How Researchers are Using Drones in New Whale Conservation Efforts
Researchers are using drones in order to study whales in new and inventive ways. Ocean Alliance, a marine conservation organization, is pioneering their use to replace older, more invasive, and more dangerous techniques.
Ocean Alliance says its mission is to protect whales and their ocean environment through research, scientific collaboration, public education, and the arts. The organization says that while commercial whaling has all but been eliminated, whale species populations are still recovering from the practice that devastated populations through the 20th century. The animals are also still in danger from fishing nets, ship strikes, and noise pollution.
In order to understand how to help these populations rebound and prevent species from going extinct, researchers need ways to gather evidence on how human activity is affecting the whales in order to stop it.
That’s where tagging comes into play. For decades, researchers have used data tags that they attach to whales and are able to track them underwater. One common type of tag uses suction cups to hold itself to the backs of whales while its onboard array of sensors — which includes a hydrophone, accelerometer, and camera — provides a wealth of data on the whale’s hunting patterns, movements, and social interactions.
But placing these tags with traditional methods is challenging. Researchers would approach whales on boats and hoist the tracker above them with a large fishing pole-like device. Ocean Alliance says that the process was often stressful and potentially dangerous for both parties, so it started to look for ways to make it safer and less invasive.
“Generally speaking, having a team and a boat that has to get within 15 feet of a whale is highly inefficient,” Dr. Ian Kerr, CEO of Ocean Alliance, says.
That’s where drones come into play. This past February, Ocean Alliance became the first team in the world to successfully use drones in the whale tagging process. The team used a modified DJI M210s to drop the suction cup tags onto Blue and Fin whales in a way that required no chase boat, no close approach, and no 20-foot pole.
“Most of our deployments were on whales 500 meters away,” Kerr says. “Pole teams wouldn’t even have tried.”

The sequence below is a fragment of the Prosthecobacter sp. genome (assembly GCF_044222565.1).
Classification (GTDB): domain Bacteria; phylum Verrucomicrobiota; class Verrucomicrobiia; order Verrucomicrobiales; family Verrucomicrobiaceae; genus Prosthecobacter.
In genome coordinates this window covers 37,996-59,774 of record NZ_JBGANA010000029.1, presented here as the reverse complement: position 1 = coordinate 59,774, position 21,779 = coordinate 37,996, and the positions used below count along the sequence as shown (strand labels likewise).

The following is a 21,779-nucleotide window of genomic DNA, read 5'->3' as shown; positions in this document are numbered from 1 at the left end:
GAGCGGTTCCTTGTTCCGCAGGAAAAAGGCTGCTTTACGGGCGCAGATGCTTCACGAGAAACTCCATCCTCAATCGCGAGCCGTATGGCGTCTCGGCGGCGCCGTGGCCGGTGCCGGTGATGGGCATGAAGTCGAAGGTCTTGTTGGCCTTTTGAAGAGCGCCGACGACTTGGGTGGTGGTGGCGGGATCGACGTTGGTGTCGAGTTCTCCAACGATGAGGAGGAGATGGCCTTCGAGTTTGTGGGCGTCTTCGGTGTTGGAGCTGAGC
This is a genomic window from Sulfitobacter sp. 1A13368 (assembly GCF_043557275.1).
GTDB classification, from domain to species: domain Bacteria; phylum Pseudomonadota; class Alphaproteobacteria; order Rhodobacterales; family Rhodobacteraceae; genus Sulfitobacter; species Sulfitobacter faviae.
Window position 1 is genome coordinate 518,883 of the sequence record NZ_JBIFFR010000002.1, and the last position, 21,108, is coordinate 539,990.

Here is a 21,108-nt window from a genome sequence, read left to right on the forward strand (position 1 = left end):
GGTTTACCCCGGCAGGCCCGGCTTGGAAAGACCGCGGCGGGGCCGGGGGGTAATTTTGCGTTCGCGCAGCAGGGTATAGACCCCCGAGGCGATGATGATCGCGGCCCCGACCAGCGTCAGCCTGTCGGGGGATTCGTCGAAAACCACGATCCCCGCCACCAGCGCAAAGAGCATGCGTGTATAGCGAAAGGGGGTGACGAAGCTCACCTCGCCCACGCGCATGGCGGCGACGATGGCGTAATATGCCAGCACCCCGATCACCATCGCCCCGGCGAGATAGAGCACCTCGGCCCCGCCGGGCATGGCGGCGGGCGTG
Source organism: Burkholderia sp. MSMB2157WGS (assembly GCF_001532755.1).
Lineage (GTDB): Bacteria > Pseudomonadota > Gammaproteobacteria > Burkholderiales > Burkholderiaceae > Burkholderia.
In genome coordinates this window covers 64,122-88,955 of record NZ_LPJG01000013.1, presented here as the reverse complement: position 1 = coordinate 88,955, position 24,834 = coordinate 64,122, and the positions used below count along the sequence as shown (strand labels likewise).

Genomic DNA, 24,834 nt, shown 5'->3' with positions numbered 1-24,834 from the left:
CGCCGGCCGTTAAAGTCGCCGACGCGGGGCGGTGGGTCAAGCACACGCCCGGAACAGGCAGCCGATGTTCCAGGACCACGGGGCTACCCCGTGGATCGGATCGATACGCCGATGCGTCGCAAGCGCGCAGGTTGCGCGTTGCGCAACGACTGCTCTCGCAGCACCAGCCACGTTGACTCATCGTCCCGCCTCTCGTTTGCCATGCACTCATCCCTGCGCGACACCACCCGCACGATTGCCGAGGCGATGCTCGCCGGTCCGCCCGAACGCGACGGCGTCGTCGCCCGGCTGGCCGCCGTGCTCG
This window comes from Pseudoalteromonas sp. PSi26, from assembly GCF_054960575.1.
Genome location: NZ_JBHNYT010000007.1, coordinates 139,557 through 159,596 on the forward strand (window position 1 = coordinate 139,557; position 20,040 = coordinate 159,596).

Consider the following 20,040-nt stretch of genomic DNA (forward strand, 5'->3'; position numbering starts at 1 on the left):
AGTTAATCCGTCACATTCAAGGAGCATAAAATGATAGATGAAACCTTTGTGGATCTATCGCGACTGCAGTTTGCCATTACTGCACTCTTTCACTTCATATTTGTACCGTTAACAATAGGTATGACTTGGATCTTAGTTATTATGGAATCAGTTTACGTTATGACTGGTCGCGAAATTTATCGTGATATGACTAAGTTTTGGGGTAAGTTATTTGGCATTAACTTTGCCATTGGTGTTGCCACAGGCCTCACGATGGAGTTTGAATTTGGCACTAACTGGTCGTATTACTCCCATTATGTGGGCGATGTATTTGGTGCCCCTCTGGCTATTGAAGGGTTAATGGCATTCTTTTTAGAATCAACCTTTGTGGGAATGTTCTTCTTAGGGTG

Instead, the team was able to deploy the drones and drop the tags from distances of up to 500 meters away. Ocean Alliance reported a 100% tag success rate with Fin whales using this method.
“It’s a game-changer for whales, people, and science,” Dr. David Wiley from NOAA’s Stellwagen Bank National Marine Sanctuary, who was a partner to the project and saw its success first hand, says. “In the 25 years I’ve been tagging whales, we have always dreamed of being able to place tags on animals from the air. The real-time aerial perspective allows whales to be followed underwater and researchers to be in position when they surface to quickly attach tags to them.”
The aerial tagging system uses a set of 3D-printed parts that holds the traditional suction-cup tag in a detachable set of aerial stabilizing fins. When dropped from the air, frame ensures the tags fall at the right angle and the suction cups attach to the back of the whale. The team tested the system on land and near the water’s edge multiple times to assure that it would work properly before attempting the system in the field.
Ocean Alliance says that there are additional benefits to the aerial system: it’s a lot cheaper. What used to cost tens of thousands of dollars for additional boats and a big team of experts can now be done with a single boat and fewer people.
“For a marine biologist, we look at the cost/benefit analysis: how much is it going to cost us to collect that data? Using drones the cost per successful tag is radically cheaper. It’s a transformational tool,” Kerr says.
Image credits: Photos provided courtesy of DJI.